Concepts for Luna y Sol Cafe from students of the UA College of Architecture, Planning and Landscape Architecture.

Vision coming to fruition

The couple lived in Los Angeles County for 10 years, and bought a home in Inglewood. They went to Latino-and-Black-owned coffee shops daily and saw the shops as hubs for students, artists, business owners, city officials, professionals, blue-collar workers and families. They see Luna y Sol Cafe filling that void in South Tucson and attracting customers from the south and west sides. The pair have a team behind them that consist of a coffee consultant, manager barista, web designer, accountant and business attorney.

The business owners did a feasibility study and found that there are five Starbucks and Dutch Bros. south of 22nd Street that are top selling stores in the city and state. The study also found that 74% of Hispanics drink coffee daily.

In addition to coffee, beverages and pastries, they plan on having food trucks on the property selling a variety of meals. The couple foresees the cafe having an indoor meeting space, and also an outdoor seating area for customers, including a play area for children, and an area for entertainment.

Their visions were shared with University of Arizona landscape architecture students taught by adjunct lecturers Alexandra Stoicof and Nolan Bade in the College of Architecture, Planning and Landscape Architecture. The students came up with designs from which the couple can choose ideas to finalize their own design for the outdoor space and parking lot.

Concepts for Luna y Sol Cafe show how the space aims to serve as a community hub. 

Barajas entered a Startup Tucson competition for businesses and won a $5,000 United Way Social Impact Award that was announced at the TENWEST Festival earlier this month.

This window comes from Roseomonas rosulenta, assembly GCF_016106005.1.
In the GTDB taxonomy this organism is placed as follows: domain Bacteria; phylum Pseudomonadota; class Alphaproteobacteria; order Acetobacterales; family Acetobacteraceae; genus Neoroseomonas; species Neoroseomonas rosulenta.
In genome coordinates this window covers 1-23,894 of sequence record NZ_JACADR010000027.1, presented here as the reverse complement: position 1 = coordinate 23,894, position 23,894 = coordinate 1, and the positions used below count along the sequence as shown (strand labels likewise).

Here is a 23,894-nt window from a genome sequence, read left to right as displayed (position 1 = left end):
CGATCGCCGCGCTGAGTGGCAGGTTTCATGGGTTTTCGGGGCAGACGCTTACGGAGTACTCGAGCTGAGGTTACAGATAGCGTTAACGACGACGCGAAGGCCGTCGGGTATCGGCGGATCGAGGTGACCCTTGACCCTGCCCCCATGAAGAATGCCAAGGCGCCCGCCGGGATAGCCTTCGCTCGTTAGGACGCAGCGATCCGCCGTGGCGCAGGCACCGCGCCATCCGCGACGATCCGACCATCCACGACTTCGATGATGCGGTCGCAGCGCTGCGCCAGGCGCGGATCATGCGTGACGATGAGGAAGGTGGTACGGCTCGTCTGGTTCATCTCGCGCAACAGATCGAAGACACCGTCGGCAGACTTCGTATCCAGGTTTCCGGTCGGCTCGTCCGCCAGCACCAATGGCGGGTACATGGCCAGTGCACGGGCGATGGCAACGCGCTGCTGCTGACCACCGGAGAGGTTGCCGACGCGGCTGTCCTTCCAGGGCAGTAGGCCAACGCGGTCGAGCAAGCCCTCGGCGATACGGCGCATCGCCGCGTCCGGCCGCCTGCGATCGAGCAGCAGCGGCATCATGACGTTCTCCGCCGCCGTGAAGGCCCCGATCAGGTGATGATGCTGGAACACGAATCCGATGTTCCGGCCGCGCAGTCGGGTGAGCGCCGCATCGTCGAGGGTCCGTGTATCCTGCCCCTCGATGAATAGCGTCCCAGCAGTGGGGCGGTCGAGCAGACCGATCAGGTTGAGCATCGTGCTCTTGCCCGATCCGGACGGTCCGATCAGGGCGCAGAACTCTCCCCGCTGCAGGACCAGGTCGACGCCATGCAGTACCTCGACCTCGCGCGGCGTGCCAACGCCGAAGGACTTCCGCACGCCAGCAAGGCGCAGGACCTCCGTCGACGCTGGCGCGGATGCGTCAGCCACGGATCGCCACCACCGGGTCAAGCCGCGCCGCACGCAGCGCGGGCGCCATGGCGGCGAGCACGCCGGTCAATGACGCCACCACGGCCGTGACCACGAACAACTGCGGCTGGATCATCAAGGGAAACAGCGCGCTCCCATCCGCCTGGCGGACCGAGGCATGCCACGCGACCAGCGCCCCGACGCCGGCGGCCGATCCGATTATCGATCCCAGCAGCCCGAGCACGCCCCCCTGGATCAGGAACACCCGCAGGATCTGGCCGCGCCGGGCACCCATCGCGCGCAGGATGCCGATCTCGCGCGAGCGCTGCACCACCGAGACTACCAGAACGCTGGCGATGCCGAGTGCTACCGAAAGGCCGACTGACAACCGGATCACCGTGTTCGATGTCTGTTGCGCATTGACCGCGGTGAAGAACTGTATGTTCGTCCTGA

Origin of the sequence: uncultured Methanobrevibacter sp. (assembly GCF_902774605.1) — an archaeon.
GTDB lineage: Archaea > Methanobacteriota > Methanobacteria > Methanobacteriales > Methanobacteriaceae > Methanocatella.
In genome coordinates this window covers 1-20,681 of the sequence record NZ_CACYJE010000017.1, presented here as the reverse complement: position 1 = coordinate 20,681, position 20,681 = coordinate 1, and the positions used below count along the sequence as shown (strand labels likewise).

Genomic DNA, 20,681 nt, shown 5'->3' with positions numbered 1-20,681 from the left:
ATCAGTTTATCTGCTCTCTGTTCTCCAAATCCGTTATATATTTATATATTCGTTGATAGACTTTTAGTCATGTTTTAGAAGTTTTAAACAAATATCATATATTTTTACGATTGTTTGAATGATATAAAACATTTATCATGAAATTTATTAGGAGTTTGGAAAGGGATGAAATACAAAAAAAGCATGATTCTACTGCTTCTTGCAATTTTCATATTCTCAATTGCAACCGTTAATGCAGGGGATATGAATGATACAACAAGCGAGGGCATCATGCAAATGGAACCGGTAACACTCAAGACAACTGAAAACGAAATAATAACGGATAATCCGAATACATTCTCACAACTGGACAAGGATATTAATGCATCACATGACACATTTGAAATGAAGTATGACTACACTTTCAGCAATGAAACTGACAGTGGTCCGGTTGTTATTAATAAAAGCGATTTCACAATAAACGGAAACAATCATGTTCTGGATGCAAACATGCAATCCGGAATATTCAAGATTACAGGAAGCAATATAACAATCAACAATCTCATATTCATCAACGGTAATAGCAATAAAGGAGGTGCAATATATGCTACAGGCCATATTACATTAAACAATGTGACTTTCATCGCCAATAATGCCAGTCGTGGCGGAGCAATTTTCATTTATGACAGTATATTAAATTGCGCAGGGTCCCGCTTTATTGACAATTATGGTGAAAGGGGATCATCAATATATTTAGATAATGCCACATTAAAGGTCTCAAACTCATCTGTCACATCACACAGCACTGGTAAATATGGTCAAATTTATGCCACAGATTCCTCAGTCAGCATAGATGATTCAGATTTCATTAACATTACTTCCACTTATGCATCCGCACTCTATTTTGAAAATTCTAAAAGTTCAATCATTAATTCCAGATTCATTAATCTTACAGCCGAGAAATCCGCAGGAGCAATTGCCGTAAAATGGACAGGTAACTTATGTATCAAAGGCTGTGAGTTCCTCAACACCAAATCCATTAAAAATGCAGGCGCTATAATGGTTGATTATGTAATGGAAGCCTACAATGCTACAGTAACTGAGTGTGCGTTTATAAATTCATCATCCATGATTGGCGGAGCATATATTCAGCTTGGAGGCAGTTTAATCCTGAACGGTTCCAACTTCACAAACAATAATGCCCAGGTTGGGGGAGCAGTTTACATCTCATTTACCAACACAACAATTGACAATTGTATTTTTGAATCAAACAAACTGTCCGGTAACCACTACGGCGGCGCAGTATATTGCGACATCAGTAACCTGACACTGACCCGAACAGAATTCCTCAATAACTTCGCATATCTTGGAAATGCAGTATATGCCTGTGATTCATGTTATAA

“The Social Impact Award means a lot to us because we will put the money back into the soil at our site. South Tucson needs more green infrastructures such as trees, vegetation, shade and outdoor gathering places. I want the cafe to be a multi-generational experience,” she said.

The TENWEST Festival is co-led by Startup Tucson, a community-oriented nonprofit that is committed to supporting entrepreneurs, and the UA Center for Innovation, which aids business people through structured programs to help them turn their ideas into solid enterprises.

Barajas will be sharing updates on Luna y Sol Cafe on Instagram: instagram.com/lunaysolcafe.

Contact reporter Carmen Duarte at cduarte@tucson.com or on Twitter: @cduartestar


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Carmen started at the Star in 1981 and covers diversity and inclusion. She wrote “Mama’s Santos: An Arizona Life”, a book about the Mexican and Mexican-American experience in the Southwest through stories about her family. It won 11 awards.